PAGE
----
StateWays - January/February 2017

StateWays is the only magazine exclusively covering the control state system within the beverage alcohol industry, with annual updates from liquor control commissions and alcohol control boards and yearly fiscal reporting from control jurisdictions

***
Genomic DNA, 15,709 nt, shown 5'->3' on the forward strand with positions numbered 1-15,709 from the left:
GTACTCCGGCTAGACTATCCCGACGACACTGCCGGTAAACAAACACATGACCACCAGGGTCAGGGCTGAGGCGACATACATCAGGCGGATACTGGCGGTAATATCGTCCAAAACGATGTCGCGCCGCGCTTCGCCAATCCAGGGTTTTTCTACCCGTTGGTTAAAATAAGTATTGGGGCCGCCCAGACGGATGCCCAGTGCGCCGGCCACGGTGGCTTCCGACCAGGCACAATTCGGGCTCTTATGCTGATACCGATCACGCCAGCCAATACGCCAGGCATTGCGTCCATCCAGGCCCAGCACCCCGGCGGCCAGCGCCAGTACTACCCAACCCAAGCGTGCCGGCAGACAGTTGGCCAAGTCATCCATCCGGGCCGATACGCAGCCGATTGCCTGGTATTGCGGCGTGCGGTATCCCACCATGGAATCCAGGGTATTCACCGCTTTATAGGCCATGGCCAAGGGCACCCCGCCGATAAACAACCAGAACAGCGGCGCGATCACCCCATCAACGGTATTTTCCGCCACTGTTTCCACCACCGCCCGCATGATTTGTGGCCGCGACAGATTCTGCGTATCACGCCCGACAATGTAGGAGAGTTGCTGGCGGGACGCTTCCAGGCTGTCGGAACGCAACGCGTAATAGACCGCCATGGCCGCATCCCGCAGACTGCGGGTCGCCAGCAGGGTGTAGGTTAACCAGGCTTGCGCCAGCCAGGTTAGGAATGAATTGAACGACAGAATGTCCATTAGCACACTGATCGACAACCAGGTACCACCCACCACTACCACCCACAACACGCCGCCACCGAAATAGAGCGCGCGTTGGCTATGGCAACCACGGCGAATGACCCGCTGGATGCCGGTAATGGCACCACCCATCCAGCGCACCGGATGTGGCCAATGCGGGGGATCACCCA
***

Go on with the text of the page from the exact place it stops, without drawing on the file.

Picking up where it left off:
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StateWays | | January/February 2017 31 want in their whiskies, wherever their origin, Bajaria says. "The Glenlivet Founder's Reserve, launched last year, is an unexpected medley of approachability and versatility for the category. Aged in American fi rst-fi ll oak casks, Founder's Re- serve is a contemporary twist to Single Malt Scotch. The newly launched Chivas Ultis, a premium blended Scotch, incorporates a combination of fi ve single malts: Tormore, Longmorn, Stra- thisla, Allt A'Bhainne and Braeval. Creating inventive and en- gaging products continue to be the aim across our brands which provide opportunity areas," Bajaria adds. Tomlin of Diageo says there will be further innovations, blur- ring the lines between categories. That's part of the reason for the recent Whiskey Five initiative, a marketing plan at retail for whiskeys from different regions - Scotland, the U.S. and Canada - in a cross-category method focusing on fl avor profi le: spicy, bold, sweet, smoky and smooth. "This encourages cross-category exploration, and we're seeing a huge growth in exploration in Scotch through this," Tomlin adds. IRISH REVIVAL Irish whiskey's growth has long been driven by the monolith that is Jameson, but with more brands coming, more activity from various suppliers and new iterations pushing their way into the market, Irish is poised to be a leader in appealing to Bour- bon and rye consumers. "We've seen quite a surge in whiskey growth in the U.S., specifi cally Irish whiskey. However, this has been a global trend as well," says Bajaria, who includes Redbreast, Midleton, Green Spot and Yellow Spot in her portfolio. "Last year alone, Irish whiskey grew 6.5 percent internationally, and the U.S. is respon- sible for 40 percent of that global growth. Currently, Jameson boasts 81 percent of the Irish whiskey sold in the U.S., which is a true testament to the support of the bartender." Jameson hasn't rested on its laurels; in addition to the rela- tively new Jameson Black Barrel, it recently introduced Jameson Caskmates and Jameson Cooper's Croze Midleton Dair. Pernod also recently released the new Redbreast Lustau Edi- tion, fi nished in fi rst-fi ll sherry butts from the Bodegas Lustau in Jerez, Spain which has worked with the distiller for years to supply casks for aging. This expression offers a new experience within the Single Pot Still category, and "it allows our Irish whis- key drinkers to experience something new within the Redbreast franchise," she says. Green Spot Château Léoville Barton, created in partnership with winemaker Léoville Barton, was the fi rst single pot still Irish whiskey to be fi nished in Bordeaux casks, and Jameson Cooper's Croze Midleton Dair Ghaleach is the result of a six- year exploration by the Midleton Distillery into using native oak to mature Irish whiskey. "I think with more than 25 or so new distilleries coming online in fi ve years that Irish will become known more for inno- vation," says Phillips, who oversees Kilbeggan, 2 Gingers, peated Connemara, grain Greenore and single malt Tyrconnell in her portfolio. "A lot of those brands don't have history or heritage to lean on, so there will be absolutely a lot of innovation." At William Grant's Tullamore Dew, long a brand of Irish dependent on others for supply, the creation of a new dis- tillery with a large capacity and new expressions has ramped up sales - the brand increased more than 25 percent last year to 178,000 cases. "It has helped as we apply some of the knowledge we have acquired over the many years producing Scotch whisky to Irish whiskey, in terms of cask selection and how we blend and fi nish our whiskies," Nash says. However, while those different fl avors and expressions are interesting, the vast majority of what they sell is the core brand, unique in that it has all three types of tradi- tional Irish whiskey - single pot still, single malt and single grain.

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